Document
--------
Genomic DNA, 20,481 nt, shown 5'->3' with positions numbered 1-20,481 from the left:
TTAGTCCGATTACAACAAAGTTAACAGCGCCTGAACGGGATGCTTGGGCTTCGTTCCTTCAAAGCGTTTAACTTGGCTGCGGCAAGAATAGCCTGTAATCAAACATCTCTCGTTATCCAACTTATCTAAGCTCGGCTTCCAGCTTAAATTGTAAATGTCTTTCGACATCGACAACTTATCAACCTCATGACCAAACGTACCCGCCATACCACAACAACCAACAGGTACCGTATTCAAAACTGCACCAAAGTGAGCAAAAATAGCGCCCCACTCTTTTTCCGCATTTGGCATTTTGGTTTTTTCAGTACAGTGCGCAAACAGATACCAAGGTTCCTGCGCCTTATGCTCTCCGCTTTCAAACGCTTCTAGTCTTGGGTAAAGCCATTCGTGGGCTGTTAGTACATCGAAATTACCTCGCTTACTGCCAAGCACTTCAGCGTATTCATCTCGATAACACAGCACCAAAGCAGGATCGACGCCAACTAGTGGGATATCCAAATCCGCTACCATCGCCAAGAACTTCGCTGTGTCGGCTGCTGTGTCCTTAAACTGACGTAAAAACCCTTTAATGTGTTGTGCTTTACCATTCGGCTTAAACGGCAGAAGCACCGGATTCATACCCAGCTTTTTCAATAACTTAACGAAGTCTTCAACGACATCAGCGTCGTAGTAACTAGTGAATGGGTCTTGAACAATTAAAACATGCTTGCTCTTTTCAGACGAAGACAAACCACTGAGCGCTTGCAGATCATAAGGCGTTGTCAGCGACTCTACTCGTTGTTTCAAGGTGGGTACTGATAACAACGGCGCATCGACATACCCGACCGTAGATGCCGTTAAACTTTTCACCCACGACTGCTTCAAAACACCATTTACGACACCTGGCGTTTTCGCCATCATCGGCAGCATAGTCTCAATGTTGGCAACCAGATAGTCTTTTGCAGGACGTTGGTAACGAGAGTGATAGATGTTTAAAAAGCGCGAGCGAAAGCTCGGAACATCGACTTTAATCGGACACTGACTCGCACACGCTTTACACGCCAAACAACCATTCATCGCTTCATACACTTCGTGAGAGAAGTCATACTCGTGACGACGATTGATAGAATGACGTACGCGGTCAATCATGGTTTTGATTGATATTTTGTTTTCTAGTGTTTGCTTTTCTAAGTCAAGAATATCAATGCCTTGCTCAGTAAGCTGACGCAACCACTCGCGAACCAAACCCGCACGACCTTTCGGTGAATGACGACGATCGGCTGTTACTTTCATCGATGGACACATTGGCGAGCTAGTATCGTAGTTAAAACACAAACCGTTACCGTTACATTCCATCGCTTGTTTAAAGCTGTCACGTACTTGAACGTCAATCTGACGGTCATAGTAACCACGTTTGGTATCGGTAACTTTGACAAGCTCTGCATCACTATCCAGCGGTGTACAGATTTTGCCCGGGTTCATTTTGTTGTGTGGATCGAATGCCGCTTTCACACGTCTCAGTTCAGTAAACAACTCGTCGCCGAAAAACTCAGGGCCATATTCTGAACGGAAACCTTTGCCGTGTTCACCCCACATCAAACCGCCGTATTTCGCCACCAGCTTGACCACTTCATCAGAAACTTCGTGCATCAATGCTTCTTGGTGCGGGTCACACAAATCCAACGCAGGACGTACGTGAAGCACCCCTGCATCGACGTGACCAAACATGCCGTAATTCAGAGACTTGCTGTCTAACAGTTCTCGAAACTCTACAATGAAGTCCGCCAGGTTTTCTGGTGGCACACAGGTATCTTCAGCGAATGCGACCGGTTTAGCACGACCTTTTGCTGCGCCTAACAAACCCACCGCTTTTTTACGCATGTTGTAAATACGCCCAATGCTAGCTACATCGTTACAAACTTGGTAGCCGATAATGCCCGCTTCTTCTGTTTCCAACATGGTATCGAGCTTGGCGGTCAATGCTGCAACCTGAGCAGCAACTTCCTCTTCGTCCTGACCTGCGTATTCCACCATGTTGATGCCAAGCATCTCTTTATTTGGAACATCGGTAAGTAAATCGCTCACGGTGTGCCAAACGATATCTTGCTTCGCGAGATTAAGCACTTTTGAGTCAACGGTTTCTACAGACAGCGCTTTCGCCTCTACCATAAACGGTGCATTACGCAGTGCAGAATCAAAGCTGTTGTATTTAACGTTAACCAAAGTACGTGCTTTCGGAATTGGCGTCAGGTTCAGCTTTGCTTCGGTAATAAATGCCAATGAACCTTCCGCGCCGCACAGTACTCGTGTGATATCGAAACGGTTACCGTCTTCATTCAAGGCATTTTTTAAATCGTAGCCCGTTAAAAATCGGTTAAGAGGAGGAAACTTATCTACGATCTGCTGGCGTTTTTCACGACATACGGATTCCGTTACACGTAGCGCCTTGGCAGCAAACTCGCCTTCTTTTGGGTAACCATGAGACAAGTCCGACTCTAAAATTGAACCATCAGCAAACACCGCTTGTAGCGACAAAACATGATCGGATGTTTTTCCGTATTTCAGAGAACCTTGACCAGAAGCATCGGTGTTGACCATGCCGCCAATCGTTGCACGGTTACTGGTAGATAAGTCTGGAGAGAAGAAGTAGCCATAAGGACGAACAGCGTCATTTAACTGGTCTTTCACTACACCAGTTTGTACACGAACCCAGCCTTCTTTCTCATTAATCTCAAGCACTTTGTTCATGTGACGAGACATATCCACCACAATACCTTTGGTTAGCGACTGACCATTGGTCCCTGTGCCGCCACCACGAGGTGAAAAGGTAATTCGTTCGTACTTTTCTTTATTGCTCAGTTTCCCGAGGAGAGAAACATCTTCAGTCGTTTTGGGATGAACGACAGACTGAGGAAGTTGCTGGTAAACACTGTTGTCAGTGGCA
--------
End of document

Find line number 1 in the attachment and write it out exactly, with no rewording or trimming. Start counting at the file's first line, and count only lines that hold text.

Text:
Genomic DNA, 20,481 nt, shown 5'->3' with positions numbered 1-20,481 from the left: